Today, even without the inclusion of the waste carbon emitted during the manufacturing of building materials, the built environment is responsible for more than 40% of global carbon emissions. Opportunities to reduce this, and to boost efficiency and save cost through the pre-fabrication or re-use of materials, are being lost. This, in turn, means that living and working spaces that combine affordability with sustainability are often beyond reach. Only a privileged few have access to high quality, highly functional spaces like this. How could this have happened?

The reason is that until now, there has been no reliable, authoritative guidance that would enable improvement. Steligence®, an innovative, peer-reviewed, science-based philosophy designed to help the construction industry create efficient, cost-effective and sustainable buildings, aims to change that.

“We developed the Steligence® concept because we fundamentally believe that we can help architects, engineers and property developers to collaborate to build more sustainable, cost-effective buildings.”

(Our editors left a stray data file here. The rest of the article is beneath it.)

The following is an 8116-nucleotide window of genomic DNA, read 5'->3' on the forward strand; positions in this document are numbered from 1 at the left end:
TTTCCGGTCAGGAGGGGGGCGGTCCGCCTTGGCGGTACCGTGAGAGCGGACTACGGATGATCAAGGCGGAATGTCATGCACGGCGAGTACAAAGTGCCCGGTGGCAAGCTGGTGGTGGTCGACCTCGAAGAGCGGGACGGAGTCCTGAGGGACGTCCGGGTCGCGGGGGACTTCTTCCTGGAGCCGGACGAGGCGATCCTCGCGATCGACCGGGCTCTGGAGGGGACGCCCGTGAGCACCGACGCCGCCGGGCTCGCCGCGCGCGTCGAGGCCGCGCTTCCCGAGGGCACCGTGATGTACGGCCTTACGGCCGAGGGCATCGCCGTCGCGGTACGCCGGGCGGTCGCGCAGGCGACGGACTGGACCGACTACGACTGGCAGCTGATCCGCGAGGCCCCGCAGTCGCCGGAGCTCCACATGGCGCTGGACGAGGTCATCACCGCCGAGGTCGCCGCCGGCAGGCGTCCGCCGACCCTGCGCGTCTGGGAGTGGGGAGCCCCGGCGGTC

- Greg Ludkovsky, head of global R&D.

Steligence® promotes a holistic approach to construction. Contrasting with the relatively separate way in which the various disciplines within architectural and engineering practices have worked in the past, it aims to bring teams together, and to consider buildings in an integrated way, as ‘living’ entities. This type of approach enables multiple benefits when applied in combination with ArcelorMittal’s full range of best-in-class steel construction products. These include column-free internal spaces which permit better layout flexibility; steel foundation solutions with less than half the weight of conventional structures; improved speed of construction when compared with concrete equivalents, and ultimately, reduced cost of ownership.

From a sustainability point of view, Steligence® sets out not only to promote construction products made from recycled steel, but also to encourage architects and engineers to design their buildings with end-of-life disassembly and reassembly in mind. The company aims to showcase this approach by applying it to its planned new HQ in Luxembourg, scheduled to break ground in 2020.